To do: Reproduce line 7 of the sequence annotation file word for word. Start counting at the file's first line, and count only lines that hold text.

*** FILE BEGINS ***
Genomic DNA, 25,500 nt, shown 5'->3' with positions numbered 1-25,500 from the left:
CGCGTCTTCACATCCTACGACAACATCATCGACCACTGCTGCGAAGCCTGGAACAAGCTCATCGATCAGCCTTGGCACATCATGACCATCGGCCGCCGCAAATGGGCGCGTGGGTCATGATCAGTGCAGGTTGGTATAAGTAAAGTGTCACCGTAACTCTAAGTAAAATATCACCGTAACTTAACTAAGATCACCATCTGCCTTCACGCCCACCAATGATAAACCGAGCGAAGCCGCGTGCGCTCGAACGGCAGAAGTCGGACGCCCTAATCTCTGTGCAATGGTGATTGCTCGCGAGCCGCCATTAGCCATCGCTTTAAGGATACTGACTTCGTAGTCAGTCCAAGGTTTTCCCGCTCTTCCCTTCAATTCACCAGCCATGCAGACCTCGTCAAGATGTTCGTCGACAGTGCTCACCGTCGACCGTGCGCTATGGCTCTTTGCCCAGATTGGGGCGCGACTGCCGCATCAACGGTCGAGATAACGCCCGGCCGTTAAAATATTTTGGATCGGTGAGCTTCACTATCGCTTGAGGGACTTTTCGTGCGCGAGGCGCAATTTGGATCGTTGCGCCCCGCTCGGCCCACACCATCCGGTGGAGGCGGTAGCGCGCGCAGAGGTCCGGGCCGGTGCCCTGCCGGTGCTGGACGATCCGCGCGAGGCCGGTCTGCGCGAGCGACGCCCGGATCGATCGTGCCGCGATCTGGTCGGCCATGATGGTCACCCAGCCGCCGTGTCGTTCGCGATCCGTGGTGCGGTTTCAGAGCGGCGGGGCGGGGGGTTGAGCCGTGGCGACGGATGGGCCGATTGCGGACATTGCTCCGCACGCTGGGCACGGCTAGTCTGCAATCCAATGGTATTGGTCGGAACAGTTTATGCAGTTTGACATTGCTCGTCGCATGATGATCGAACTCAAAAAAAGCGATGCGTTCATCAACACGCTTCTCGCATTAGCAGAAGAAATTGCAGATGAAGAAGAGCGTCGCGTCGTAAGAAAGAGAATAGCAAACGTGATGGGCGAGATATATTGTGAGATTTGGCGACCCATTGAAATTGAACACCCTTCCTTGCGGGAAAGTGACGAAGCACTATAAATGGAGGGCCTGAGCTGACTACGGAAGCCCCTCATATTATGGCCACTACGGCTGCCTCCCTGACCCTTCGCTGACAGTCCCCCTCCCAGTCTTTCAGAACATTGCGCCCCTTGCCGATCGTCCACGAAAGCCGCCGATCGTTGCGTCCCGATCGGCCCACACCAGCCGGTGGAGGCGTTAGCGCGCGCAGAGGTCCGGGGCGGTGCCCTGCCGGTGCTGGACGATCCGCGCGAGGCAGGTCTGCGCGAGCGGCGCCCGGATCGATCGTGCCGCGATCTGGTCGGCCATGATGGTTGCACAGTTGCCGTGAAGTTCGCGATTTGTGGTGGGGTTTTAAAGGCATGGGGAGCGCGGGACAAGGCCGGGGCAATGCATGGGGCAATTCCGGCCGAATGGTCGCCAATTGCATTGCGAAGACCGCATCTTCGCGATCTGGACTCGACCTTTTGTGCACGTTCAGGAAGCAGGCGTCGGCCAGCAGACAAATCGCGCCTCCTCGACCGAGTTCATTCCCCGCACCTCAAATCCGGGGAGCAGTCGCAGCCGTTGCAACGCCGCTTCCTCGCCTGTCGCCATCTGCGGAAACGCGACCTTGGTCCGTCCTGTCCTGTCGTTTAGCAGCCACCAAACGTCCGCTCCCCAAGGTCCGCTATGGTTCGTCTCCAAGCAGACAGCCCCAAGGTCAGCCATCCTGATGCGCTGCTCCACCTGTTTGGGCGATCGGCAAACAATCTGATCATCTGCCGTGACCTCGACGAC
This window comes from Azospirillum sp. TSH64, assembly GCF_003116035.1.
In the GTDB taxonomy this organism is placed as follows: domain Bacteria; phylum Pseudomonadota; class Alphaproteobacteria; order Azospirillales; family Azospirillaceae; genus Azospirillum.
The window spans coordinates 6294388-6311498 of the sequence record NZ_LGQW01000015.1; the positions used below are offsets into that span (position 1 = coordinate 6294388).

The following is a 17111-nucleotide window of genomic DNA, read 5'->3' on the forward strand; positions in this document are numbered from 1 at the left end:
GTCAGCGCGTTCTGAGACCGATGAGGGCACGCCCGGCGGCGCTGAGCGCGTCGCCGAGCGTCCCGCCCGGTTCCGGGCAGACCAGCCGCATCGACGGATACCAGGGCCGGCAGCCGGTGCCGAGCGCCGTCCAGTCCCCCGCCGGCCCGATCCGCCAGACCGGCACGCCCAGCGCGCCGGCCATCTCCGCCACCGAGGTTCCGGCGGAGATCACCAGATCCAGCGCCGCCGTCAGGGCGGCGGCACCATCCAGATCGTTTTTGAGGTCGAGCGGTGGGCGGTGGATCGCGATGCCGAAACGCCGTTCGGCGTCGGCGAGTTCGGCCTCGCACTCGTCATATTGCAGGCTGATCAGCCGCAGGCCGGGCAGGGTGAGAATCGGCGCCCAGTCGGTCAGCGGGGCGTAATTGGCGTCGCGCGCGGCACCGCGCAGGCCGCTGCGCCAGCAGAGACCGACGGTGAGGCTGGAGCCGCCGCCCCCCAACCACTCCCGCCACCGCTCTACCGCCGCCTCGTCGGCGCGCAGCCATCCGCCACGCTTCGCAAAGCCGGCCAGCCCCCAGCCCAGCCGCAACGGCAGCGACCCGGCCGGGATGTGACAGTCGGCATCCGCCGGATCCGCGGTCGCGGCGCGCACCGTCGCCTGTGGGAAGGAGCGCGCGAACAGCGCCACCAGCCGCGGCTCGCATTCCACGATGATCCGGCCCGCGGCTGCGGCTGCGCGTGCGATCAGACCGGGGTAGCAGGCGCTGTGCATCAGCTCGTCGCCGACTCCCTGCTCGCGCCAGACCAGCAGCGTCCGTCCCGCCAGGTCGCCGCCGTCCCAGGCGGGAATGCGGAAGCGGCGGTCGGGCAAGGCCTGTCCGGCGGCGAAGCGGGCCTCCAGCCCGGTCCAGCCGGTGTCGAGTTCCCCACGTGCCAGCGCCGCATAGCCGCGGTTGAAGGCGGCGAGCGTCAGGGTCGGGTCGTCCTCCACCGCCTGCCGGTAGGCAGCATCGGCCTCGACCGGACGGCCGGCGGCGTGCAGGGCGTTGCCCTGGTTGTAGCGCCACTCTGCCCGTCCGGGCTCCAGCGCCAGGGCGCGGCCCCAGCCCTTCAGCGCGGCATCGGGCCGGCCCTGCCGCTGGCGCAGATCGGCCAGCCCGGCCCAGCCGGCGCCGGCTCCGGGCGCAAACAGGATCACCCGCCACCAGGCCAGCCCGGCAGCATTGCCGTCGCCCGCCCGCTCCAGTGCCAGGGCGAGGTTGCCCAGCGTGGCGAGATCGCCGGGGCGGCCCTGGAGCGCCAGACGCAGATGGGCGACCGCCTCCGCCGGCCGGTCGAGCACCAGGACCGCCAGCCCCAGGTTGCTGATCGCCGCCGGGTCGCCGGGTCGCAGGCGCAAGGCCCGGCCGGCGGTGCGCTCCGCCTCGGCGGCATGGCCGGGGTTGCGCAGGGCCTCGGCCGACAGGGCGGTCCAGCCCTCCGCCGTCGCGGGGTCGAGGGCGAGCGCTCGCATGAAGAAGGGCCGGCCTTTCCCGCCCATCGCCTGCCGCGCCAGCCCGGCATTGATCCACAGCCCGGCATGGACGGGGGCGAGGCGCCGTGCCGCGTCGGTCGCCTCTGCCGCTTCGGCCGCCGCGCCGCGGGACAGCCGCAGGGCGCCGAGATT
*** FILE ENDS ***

GTCAGCGCGTTCTGAGACCGATGAGGGCACGCCCGGCGGCGCTGAGCGCGTCGCCGAGCGTCCCGCCCGGTTCCGGGCAGACCAGCCGCATCGACGGATACCAGGGCCGGCAGCCGGTGCCGAGCGCCGTCCAGTCCCCCGCCGGCCCGATCCGCCAGACCGGCACGCCCAGCGCGCCGGCCATCTCCGCCACCGAGGTTCCGGCGGAGATCACCAGATCCAGCGCCGCCGTCAGGGCGGCGGCACCATCCAGATCGTTTTTGAGGTCGAGCGGTGGGCGGTGGATCGCGATGCCGAAACGCCGTTCGGCGTCGGCGAGTTCGGCCTCGCACTCGTCATATTGCAGGCTGATCAGCCGCAGGCCGGGCAGGGTGAGAATCGGCGCCCAGTCGGTCAGCGGGGCGTAATTGGCGTCGCGCGCGGCACCGCGCAGGCCGCTGCGCCAGCAGAGACCGACGGTGAGGCTGGAGCCGCCGCCCCCCAACCACTCCCGCCACCGCTCTACCGCCGCCTCGTCGGCGCGCAGCCATCCGCCACGCTTCGCAAAGCCGGCCAGCCCCCAGCCCAGCCGCAACGGCAGCGACCCGGCCGGGATGTGACAGTCGGCATCCGCCGGATCCGCGGTCGCGGCGCGCACCGTCGCCTGTGGGAAGGAGCGCGCGAACAGCGCCACCAGCCGCGGCTCGCATTCCACGATGATCCGGCCCGCGGCTGCGGCTGCGCGTGCGATCAGACCGGGGTAGCAGGCGCTGTGCATCAGCTCGTCGCCGACTCCCTGCTCGCGCCAGACCAGCAGCGTCCGTCCCGCCAGGTCGCCGCCGTCCCAGGCGGGAATGCGGAAGCGGCGGTCGGGCAAGGCCTGTCCGGCGGCGAAGCGGGCCTCCAGCCCGGTCCAGCCGGTGTCGAGTTCCCCACGTGCCAGCGCCGCATAGCCGCGGTTGAAGGCGGCGAGCGTCAGGGTCGGGTCGTCCTCCACCGCCTGCCGGTAGGCAGCATCGGCCTCGACCGGACGGCCGGCGGCGTGCAGGGCGTTGCCCTGGTTGTAGCGCCACTCTGCCCGTCCGGGCTCCAGCGCCAGGGCGCGGCCCCAGCCCTTCAGCGCGGCATCGGGCCGGCCCTGCCGCTGGCGCAGATCGGCCAGCCCGGCCCAGCCGGCGCCGGCTCCGGGCGCAAACAGGATCACCCGCCACCAGGCCAGCCCGGCAGCATTGCCGTCGCCCGCCCGCTCCAGTGCCAGGGCGAGGTTGCCCAGCGTGGCGAGATCGCCGGGGCGGCCCTGGAGCGCCAGACGCAGATGGGCGACCGCCTCCGCCGGCCGGTCGAGCACCAGGACCGCCAGCCCCAGGTTGCTGATCGCCGCCGGGTCGCCGGGTCGCAGGCGCAAGGCCCGGCCGGCGGTGCGCTCCGCCTCGGCGGCATGGCCGGGGTTGCGCAGGGCCTCGGCCGACAGGGCGGTCCAGCCCTCCGCCGTCGCGGGGTCGAGGGCGAGCGCTCGCATGAAGAAGGGCCGGCCTTTCCCGCCCATCGCCTGCCGCGCCAGCCCGGCATTGATCCACAGCCCGGCATGGACGGGGGCGAGGCGCCGTGCCGCGTCGGTCGCCTCTGCCGCTTCGGCCGCCGCGCCGCGGGACAGCCGCAGGGCGCCGAGATT